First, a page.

Imagine spending so much time building your slide deck, only to realize that the lighting in the conference venue is not what you were aiming for. You’re forced to present with the grief of knowing much of the content was unreadable. That’s hard.

With Slidev, the solution is simple. The Dark mode toggle button in the slides toolbar allows you to switch between a light mode and dark modetheme, removing concerns about lighting and readability. You must make sure this feature is available in the theme that you’re using, but I’ve found it in Slidev’s default theme, as well as a few others that I’ve used. Overall, it’s nice to see that theme designers are including it in builds.


There’s already a handful of curated themes over at the Slidev Themes documentation page, but you can search the npm registry for packages published with the slidev-theme tag to find more.

Presentation mode made easy with Slidev

Another useful feature a presenter mode that's available by browsing to a specific URL. Unlike other slide deck applications — where the presenter mode is built-in to the Presentation view toggle — with Slidev I can access presenter mode in a browser and review my notes or next slides by opening the link on my mobile device or tablet.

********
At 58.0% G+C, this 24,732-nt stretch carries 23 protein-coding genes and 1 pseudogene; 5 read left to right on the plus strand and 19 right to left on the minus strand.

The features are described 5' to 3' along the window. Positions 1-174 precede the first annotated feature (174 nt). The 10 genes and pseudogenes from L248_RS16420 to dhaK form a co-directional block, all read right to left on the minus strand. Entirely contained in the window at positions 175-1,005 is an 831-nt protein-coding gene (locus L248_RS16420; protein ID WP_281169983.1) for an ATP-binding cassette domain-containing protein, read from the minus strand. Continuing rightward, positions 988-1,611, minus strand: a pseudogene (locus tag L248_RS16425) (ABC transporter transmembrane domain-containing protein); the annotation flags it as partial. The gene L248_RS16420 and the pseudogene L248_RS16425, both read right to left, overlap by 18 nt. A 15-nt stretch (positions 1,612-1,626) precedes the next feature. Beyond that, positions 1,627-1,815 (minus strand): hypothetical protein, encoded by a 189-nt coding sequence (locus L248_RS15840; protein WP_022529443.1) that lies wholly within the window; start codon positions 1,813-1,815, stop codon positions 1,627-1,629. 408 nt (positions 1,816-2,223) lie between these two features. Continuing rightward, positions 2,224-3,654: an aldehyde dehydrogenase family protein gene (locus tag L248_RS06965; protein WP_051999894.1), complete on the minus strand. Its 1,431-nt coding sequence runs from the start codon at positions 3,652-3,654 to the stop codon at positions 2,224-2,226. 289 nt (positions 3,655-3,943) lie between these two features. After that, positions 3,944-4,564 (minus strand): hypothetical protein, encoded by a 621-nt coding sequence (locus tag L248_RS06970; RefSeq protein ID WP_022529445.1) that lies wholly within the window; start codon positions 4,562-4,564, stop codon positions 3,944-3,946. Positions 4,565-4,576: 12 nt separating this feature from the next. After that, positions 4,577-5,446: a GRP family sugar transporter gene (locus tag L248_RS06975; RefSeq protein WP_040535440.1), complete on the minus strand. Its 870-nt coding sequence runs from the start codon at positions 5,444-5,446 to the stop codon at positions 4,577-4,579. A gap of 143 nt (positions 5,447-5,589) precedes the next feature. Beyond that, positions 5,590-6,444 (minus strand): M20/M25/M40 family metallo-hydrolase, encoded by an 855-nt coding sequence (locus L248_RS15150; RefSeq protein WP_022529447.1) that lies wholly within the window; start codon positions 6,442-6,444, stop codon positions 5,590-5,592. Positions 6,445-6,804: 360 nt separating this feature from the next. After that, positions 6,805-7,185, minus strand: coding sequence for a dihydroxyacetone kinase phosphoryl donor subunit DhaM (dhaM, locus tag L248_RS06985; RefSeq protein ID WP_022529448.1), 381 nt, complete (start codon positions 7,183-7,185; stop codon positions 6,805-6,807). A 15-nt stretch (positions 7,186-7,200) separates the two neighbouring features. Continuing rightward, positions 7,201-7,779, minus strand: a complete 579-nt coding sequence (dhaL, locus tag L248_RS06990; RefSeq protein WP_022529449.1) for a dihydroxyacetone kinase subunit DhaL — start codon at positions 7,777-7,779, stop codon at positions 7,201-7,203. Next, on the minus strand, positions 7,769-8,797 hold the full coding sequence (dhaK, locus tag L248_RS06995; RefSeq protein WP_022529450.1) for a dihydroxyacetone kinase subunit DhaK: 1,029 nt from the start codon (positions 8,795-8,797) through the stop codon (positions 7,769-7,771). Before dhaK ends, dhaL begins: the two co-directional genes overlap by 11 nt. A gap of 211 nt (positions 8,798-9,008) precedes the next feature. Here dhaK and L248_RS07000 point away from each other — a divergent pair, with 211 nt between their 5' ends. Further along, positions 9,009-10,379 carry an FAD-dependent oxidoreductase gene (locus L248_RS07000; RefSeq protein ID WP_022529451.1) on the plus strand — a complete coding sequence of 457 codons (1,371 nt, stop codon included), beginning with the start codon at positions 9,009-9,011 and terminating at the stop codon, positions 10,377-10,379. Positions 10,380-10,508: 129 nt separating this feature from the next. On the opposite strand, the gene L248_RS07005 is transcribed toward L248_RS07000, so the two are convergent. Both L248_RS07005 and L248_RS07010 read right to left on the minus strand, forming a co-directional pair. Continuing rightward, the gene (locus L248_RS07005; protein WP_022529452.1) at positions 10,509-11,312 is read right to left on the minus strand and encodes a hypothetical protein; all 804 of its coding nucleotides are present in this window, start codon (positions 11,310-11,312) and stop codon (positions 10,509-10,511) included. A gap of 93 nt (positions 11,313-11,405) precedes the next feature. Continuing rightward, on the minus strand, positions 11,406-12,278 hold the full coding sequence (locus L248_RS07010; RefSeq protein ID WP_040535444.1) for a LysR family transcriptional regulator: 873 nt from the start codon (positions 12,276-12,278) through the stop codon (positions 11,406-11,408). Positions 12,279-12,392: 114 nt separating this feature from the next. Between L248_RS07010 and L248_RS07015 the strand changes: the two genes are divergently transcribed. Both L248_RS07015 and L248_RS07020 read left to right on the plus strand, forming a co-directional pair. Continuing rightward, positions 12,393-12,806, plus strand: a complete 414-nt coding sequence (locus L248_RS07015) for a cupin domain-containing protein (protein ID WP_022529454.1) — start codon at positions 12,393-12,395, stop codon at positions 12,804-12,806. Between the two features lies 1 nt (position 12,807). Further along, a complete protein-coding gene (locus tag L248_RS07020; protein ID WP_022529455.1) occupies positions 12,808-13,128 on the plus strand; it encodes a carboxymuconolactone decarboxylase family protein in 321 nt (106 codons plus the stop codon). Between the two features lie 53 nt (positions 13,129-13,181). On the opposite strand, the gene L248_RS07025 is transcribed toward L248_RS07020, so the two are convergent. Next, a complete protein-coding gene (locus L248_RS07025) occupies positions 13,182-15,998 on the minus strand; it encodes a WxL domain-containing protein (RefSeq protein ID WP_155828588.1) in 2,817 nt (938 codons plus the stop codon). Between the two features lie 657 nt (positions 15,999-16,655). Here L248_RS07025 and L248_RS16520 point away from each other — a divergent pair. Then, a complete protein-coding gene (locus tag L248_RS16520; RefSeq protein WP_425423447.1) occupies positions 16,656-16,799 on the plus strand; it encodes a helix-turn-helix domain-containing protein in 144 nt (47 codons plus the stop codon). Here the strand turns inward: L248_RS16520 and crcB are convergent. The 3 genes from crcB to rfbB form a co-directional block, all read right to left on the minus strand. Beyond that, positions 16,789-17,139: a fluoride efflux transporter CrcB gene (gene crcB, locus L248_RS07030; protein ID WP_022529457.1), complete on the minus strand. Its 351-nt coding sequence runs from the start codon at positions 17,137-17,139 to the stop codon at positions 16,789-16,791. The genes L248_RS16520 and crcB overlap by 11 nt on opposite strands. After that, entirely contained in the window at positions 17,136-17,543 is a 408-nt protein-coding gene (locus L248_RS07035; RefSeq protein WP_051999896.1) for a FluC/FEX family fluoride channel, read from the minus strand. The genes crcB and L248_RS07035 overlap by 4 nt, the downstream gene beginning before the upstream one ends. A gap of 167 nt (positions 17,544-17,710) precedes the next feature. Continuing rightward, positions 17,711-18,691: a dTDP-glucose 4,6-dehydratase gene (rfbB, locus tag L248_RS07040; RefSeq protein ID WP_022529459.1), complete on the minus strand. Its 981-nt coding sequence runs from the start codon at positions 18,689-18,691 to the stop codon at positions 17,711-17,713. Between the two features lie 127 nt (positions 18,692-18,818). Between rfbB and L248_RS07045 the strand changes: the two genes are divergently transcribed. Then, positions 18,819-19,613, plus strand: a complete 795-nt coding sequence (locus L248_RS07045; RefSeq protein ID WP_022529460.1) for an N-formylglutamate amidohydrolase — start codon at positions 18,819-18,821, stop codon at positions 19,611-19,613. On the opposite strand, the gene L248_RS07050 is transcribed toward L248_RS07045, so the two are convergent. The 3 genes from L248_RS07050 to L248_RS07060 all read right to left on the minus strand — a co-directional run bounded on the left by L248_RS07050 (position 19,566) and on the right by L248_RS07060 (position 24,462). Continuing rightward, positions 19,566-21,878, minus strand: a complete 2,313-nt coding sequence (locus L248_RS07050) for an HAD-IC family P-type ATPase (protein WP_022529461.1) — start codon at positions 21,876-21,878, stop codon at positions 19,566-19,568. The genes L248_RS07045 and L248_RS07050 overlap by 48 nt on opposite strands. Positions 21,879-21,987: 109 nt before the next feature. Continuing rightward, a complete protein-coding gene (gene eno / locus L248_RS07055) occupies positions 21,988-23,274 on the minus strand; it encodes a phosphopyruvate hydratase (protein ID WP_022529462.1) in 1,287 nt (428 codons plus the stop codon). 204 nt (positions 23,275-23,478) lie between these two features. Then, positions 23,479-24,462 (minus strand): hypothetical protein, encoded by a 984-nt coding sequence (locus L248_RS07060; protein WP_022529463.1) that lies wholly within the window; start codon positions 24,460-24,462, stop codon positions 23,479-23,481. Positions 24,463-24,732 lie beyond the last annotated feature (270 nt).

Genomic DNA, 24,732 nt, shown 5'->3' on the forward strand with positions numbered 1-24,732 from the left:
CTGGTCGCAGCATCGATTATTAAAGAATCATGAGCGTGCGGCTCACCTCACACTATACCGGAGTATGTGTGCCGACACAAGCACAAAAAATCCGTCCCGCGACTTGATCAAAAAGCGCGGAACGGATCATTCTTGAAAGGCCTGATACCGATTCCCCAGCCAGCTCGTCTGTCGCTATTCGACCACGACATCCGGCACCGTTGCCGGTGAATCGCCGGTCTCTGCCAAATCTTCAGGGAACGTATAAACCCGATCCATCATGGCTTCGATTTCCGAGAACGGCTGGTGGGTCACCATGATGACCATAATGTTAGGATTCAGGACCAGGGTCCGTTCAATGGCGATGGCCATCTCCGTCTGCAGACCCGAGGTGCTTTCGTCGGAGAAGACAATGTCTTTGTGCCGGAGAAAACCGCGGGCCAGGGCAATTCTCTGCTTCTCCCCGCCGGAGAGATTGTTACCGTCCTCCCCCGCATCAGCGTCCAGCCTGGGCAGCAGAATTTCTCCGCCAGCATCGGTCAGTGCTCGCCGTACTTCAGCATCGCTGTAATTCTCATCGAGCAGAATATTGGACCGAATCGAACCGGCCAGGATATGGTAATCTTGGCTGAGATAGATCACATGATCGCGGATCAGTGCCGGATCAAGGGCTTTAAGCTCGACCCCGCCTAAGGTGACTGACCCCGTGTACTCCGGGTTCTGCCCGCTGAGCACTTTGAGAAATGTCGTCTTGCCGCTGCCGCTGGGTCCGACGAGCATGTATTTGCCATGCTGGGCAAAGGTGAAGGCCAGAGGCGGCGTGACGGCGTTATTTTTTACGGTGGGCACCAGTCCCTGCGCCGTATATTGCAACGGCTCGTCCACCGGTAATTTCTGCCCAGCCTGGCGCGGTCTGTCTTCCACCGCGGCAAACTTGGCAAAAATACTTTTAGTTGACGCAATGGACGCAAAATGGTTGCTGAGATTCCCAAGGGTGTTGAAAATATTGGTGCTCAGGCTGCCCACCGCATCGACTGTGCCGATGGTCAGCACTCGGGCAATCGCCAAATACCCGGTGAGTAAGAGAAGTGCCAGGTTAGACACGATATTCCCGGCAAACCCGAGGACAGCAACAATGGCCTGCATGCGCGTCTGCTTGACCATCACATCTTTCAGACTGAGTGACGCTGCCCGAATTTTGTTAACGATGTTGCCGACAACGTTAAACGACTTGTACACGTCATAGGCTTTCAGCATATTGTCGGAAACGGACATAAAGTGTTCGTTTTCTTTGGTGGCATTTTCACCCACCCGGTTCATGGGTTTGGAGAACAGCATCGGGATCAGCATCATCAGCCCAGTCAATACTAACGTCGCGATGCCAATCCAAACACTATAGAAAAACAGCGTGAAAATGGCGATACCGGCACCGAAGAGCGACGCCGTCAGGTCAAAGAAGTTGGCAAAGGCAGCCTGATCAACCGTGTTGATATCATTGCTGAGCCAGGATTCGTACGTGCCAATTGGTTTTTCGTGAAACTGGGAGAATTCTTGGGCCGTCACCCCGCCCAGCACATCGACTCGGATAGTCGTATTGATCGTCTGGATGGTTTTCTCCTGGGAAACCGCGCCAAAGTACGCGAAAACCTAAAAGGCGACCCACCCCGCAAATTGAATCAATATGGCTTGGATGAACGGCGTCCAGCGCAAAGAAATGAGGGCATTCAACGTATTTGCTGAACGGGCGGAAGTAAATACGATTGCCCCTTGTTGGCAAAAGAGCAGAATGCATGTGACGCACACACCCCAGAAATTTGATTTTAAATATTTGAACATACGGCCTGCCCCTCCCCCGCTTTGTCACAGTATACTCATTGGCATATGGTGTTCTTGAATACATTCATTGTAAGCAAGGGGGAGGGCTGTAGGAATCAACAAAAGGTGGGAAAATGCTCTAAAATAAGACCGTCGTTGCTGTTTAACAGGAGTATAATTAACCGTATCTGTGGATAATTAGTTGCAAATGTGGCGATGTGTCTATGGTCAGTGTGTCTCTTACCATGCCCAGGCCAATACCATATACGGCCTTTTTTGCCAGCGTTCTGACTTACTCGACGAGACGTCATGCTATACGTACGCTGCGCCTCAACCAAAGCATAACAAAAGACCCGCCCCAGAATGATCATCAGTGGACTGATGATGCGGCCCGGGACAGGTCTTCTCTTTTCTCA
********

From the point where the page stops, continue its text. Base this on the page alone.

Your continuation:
Slidev export or just an online version of your presentation

Exporting your Slidev presentation to PDF or PNG requires rendering throughPlaywright — which essentially entails screen capturing a headless browser.

It’s fairly easy and far simpler than it appears to be, but it’s worth noting how this works. The Slidev Export documentation page lays out all the details, including how to toggle between light and dark mode for slides, as well as click animations.

However, I’ve been thinking about sharing my Slidev deck with the following steps:

  1. The slides are hosted on a GitHub repository.

  2. A CI kicks in for every commit and produces a static live website that deploys to Vercel or Netlify.

  3. The same CI also produces the Slidev PDF export as part of the build, which GitHub Actions can store as an artifact. However, artifacts are only retained for a period of 90 days, so we’d need another way of going about it. One option would be to commit the generated PDF file to the GitHub repository.

Code your presentations with Slidev

That’s all folks! Thank you for reading up on my journey of coding your presentations with Slidev. I hope it inspires you to consider a similar route, or to come up with an even better way, to build programmable and customized presentation slides.

Posted in:Engineering